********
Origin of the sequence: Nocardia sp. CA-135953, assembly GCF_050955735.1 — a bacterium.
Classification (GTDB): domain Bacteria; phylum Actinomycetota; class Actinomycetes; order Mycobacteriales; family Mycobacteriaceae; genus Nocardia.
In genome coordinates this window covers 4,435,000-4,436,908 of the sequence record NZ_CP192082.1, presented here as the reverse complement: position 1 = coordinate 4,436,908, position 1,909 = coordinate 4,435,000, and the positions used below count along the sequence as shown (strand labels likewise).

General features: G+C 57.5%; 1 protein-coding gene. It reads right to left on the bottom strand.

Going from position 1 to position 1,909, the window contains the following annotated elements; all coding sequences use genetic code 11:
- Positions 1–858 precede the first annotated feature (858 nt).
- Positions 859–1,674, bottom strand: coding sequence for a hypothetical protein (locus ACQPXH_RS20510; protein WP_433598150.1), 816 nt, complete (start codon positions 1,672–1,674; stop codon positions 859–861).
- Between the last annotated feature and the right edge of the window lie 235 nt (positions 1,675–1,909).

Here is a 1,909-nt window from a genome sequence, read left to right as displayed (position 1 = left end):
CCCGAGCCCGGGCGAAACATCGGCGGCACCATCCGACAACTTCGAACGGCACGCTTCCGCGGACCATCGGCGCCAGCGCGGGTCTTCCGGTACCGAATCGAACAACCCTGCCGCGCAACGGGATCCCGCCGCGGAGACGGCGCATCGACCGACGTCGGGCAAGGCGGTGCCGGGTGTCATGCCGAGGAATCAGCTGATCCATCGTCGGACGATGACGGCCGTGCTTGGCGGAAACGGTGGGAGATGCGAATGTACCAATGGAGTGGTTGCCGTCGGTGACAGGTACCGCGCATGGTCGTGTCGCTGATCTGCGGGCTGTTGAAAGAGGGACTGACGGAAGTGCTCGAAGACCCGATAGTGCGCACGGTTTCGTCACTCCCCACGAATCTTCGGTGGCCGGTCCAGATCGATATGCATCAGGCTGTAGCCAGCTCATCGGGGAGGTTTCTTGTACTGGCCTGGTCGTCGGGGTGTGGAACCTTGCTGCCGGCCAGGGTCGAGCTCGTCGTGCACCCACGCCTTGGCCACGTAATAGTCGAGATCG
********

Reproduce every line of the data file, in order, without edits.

Origin of the sequence: Nocardia sp. CA-135953, assembly GCF_050955735.1 — a bacterium.
Classification (GTDB): domain Bacteria; phylum Actinomycetota; class Actinomycetes; order Mycobacteriales; family Mycobacteriaceae; genus Nocardia.
In genome coordinates this window covers 4,435,000-4,436,908 of the sequence record NZ_CP192082.1, presented here as the reverse complement: position 1 = coordinate 4,436,908, position 1,909 = coordinate 4,435,000, and the positions used below count along the sequence as shown (strand labels likewise).

General features: G+C 57.5%; 1 protein-coding gene. It reads right to left on the bottom strand.

Going from position 1 to position 1,909, the window contains the following annotated elements; all coding sequences use genetic code 11:
- Positions 1–858 precede the first annotated feature (858 nt).
- Positions 859–1,674, bottom strand: coding sequence for a hypothetical protein (locus ACQPXH_RS20510; protein WP_433598150.1), 816 nt, complete (start codon positions 1,672–1,674; stop codon positions 859–861).
- Between the last annotated feature and the right edge of the window lie 235 nt (positions 1,675–1,909).

Here is a 1,909-nt window from a genome sequence, read left to right as displayed (position 1 = left end):
CCCGAGCCCGGGCGAAACATCGGCGGCACCATCCGACAACTTCGAACGGCACGCTTCCGCGGACCATCGGCGCCAGCGCGGGTCTTCCGGTACCGAATCGAACAACCCTGCCGCGCAACGGGATCCCGCCGCGGAGACGGCGCATCGACCGACGTCGGGCAAGGCGGTGCCGGGTGTCATGCCGAGGAATCAGCTGATCCATCGTCGGACGATGACGGCCGTGCTTGGCGGAAACGGTGGGAGATGCGAATGTACCAATGGAGTGGTTGCCGTCGGTGACAGGTACCGCGCATGGTCGTGTCGCTGATCTGCGGGCTGTTGAAAGAGGGACTGACGGAAGTGCTCGAAGACCCGATAGTGCGCACGGTTTCGTCACTCCCCACGAATCTTCGGTGGCCGGTCCAGATCGATATGCATCAGGCTGTAGCCAGCTCATCGGGGAGGTTTCTTGTACTGGCCTGGTCGTCGGGGTGTGGAACCTTGCTGCCGGCCAGGGTCGAGCTCGTCGTGCACCCACGCCTTGGCCACGTAATAGTCGAGATCG